Don’t expect to join an established tribe immediately, however; most tribes (regardless of server type) will want to be sure of your trustworthiness before welcoming you in. When starting out on a new server, build a few starter bases, learn the ropes and get to know your fellow survivors through in-game chat. Hopefully, once you’ve proven your usefulness, the tribe invites will come flooding in. Alternatively, get a few real-life friends together and start your own tribe - you’ll receive all the benefits, with far less faff.
Also, remember that in-game allies can be just as valuable as tribe mates; strike up conversations, build trust, offer your services, and, in return, you just might make a friend or two. If you’re lucky, these new buddies might sell you dinosaurs at a knocked down price, or offer resources when you’re in a pinch. Don’t be selfish though - one way relationships won’t last long, so you’ll need to be willing to help others out too.
Ark's In-Game Chat
As a quick aside, there are three main ways to talk to others in ARK (excluding voice chat): through global chat, local chat and tribe channels. Hit the ‘return’ key before typing to make your comments visible to the whole server, press ‘/‘ first to chat to your tribe mates, or hit ‘insert’ to be heard only by those in your immediate vicinity.
Levelling, Upgrade Points And Stats
So, let’s talk about levelling; not only do you get Engram points each time you reach a new level in ARK, you’ll earn a single upgrade point too. These upgrade points can be spent on improving any one of your numerous character stats from the inventory screen.
Many of these stats are represented visually on your HUD - specifically, on the status bar running down the right-hand side of your screen. Alongside these core, visible stats, however, ARK also features a number of other (slightly less crucial) attributes - which can be found on the character details panel of your inventory screen.
It’s vital that you understand each of these stats and attributes, and how they’re affected during your island adventures, if you want to stay alive. Luckily, we’re here to help!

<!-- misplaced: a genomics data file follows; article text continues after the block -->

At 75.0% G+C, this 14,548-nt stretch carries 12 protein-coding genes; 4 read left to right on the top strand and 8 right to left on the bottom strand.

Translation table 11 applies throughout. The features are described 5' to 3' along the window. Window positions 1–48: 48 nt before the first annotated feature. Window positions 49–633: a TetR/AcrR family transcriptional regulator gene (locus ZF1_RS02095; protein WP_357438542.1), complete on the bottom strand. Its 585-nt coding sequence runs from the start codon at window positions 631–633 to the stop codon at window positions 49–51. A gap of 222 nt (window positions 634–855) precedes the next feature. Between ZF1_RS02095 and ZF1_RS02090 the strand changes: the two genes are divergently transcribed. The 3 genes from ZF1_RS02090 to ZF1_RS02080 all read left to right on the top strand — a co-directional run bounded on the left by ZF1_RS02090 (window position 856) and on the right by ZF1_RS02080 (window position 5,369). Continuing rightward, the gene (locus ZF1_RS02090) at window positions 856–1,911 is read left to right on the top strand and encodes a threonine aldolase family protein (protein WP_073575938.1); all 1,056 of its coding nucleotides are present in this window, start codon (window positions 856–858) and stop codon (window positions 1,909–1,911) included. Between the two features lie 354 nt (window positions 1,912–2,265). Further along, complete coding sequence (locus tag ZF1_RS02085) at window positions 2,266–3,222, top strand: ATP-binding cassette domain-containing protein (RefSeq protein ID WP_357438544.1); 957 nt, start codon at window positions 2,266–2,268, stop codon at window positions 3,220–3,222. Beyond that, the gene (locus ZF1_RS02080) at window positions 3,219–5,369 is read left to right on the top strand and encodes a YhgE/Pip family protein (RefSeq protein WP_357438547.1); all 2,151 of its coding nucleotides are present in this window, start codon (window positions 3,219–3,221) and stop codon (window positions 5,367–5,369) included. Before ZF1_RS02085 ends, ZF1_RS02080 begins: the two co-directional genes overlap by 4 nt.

HUD Status Attributes
Your Oxygen stat serves a dual purpose - it dictates how long you can hold your breath underwater, and it influences your swimming speed. Unsurprisingly, your Oxygen level only appears on your HUD when you’re submerged underwater. Its icon gradually depletes while you’re submerged and, once its empty, you’ll begin to suffocate, losing Health. To restore your Oxygen levels, simply return to the surface. Your default Oxygen levels should enable you to remain underwater for around 30 seconds.
Upgrading your Oxygen stat will increase your lung capacity and swimming speed, enabling you to explore deep beneath the ocean’s surface. It’s worth noting, however, that you’ll eventually be able to craft items (such as the Lazarus Chowder and SCUBA gear) that dramatically improve your underwater abilities, making Oxygen less vital to upgrade.
Weight is a measure of how much you can carry before you become encumbered. Every item in your inventory has its own weight value and encumberment occurs once your load equals around 85% of your weight stat. Your movement speed is severely reduced when encumbered and, once you exceed your weight stat, you won’t be able to move at all.
Needless to say, encumberment is a pain. For starters, it makes you vulnerable to attack from other players and creatures. More seriously, however, it can severely hamper your ability to transport heavy materials around, even if it’s just from your pack animal to your storage units. Given how much material gathering you’ll be required to do in order to craft the tools of your survival, upgrading your weight stat is a must.
Water is a measure of your hydration level. It gradually, naturally depletes over time, but will do so more quickly when your stamina is exhausted, when you eat a Stimberry or if you get too hot. Once your water meter is empty, you’ll become dehydrated, draining your Health and increasing your Torpidity (which, eventually, will cause you to pass out).
Thankfully, it’s easy to rehydrate yourself: simply drink from, or submerge yourself in, a nearby water source - be it a stream, a river, the ocean or even the rain. If there are no water sources near your base, you can craft a network of reservoirs, pipes and faucet to supply your water. Alternatively, you can carry a portable water source (such as a Waterskin or Water Jar) in order to stay hydrated in particularly arid climes.